The rare stream-fed sycamore-maple riparian corridor provides a lush contrast to the desert highlands at the base of the mountains.

The featured jewels of this pristine habitat are the 14 species of hummingbirds that congregate here from spring through autumn.

The Mexican Jay is frequently sighted in the canyons south of Sierra Vista. © Rex Vogel, all rights reserved

The diverse wildlife and habitats of Ramsey Canyon may be viewed from the Hamburg Trail. This open-ended route parallels Ramsey Creek through the preserve before climbing 500 feet in a half-mile series of steep switchbacks. These lead to a scenic overlook in the Coronado National Forest one mile from the preserve headquarters. From the overlook, the trail continues upstream and enters the Miller Peak Wilderness Area where it joins other trails.

Planning Your Visit
Best months for birding at the preserve are March through September. Spring weather is unpredictable, though usually cool and dry. Early summer is generally dry and warm. In July and August, brief afternoon rainstorms can be a daily occurrence. Fall days are cool and bright. Occasional snows from late November through late March bring a dramatic change in the scenery. On average, temperatures at the preserve are 10-15 degrees cooler than those in Tucson.

Elevation: 5,525 feet

Directions: Take Highway 92 south from Sierra Vista for six miles and turn right on
Ramsey Canyon Road. The preserve is at the end of Ramsey Canyon Road, four miles west of the highway.

Facilities: Preserve headquarters include visitor parking, a nature center with bookstore and a hummingbird observation area located at the preserve entrance.

Here, visitors may learn about the preserve and its wild residents, the Upper San Pedro River Program, and The Nature Conservancy by viewing interpretive exhibits, shopping in the bookstore, or simply enjoying the beauty of the lower canyon.

Parking: Preserve parking is limited to 23 spaces. These spaces are available on a first-come, first-served basis. There is no parking along the road below the preserve.
No buses, trailers, or large RV’s (over 18 feet) can be accommodated in the narrow canyon.

Hours
Open 8 a.m. to 5 p.m.
September-February: Closed Tuesdays/Wednesdays
Closed Thanksgiving, Christmas and New Year’s

Fees: $5.00 per person. Conservancy members and Cochise County residents, $3.00 per person. Children under 16, free.

Free admission the first Saturday of every month. During November, December, and January, a paid preserve admission is good for two rather than the usual one week.

Annual passes available.

Group visits require prior arrangements.

Gear: Sturdy shoes, hat, sunscreen, binoculars, camera, and plenty of water.

Please note: Pets are prohibited in the preserve.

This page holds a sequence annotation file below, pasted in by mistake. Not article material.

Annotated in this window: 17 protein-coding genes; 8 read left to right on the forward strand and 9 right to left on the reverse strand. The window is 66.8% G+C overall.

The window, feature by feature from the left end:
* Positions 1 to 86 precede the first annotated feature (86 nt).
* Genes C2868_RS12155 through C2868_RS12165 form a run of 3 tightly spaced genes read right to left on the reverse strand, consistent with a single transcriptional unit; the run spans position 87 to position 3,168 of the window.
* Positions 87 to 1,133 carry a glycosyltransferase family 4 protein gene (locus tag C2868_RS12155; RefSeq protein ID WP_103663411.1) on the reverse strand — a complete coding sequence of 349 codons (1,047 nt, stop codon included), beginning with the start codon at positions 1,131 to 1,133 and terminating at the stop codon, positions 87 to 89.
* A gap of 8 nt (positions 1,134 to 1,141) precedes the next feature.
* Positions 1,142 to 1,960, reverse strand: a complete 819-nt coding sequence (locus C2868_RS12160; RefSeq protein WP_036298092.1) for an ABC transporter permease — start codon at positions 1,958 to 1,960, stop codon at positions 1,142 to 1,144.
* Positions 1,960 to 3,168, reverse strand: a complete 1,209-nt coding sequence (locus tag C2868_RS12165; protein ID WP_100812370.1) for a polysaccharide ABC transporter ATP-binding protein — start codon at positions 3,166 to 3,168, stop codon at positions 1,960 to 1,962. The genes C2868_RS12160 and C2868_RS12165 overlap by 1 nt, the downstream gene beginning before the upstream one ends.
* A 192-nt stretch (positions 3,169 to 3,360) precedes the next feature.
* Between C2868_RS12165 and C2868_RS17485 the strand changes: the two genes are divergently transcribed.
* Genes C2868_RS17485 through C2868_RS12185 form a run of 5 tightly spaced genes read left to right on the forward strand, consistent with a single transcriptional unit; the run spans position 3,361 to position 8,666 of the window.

Additional information: (520) 378-2785

Worth Pondering…
What we see depends mainly on what we look for.
—Sir John Lubbock

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RVing, Birding & Presidents Day: Patagonia, AZ

Many of us will observe Presidents Day today with strong feelings—pro and con—about those who have been in that office. However, since this is NOT a political blog of either the right or the left, I will leave that annalysis to others.

Patagonia Lake State Park is a popular camping, boating, and birding site. © Rex Vogel, all rights reserved

On this Presidents Day let’s get out-of-doors, enjoy nature, and celebrate what’s great about America—our freedom to RV across the country, camp in our choice of national, state, county, and local parks and private campgrounds, and to freely take part in leisure time activities and hobbies such as hiking, birding, and photography,

Between the majestic Santa Rita and beautiful red Patagonia mountains is the rustically charming town of Patagonia. Set among rich foothills and valley grasslands, towering cottonwoods, and the Sonita and Harshaw creeks, Patagonia has been called the “Jewel of the Sonoita Valley” due to its natural beauty and vitality.

Since early days, Patagonia’s oak grasslands, at over 4,000 feet have provided excellent climate and terrain for cattle ranching, and the Patagonia Mountains, filled with rich ore bodies, have attracted miners.

At first glance Patagonia is a town that you pass through on the way to somewhere else. However, a second glance will reveal some surprises about this historical former Spanish land grant.

There is a growing community of artists and crafts people that have decided that this is a very desirable area to live and work.

For nature lovers, this area is in itself a delight

The vermillion flycatcher is one of 260 species of birds that can be seen at Patagonia-Sonoita Creek Preserve. © Rex Vogel, all rights reserved

Hiking, bicycling, horseback riding, and water activities are popular outdoor activities.

And Patagonia is an internationally renowned “birdwatching” destination with visitors from around the world stopping here to see over 250 species of rare and exotic birds that migrate from Mexico to this southeastern tip of Arizona.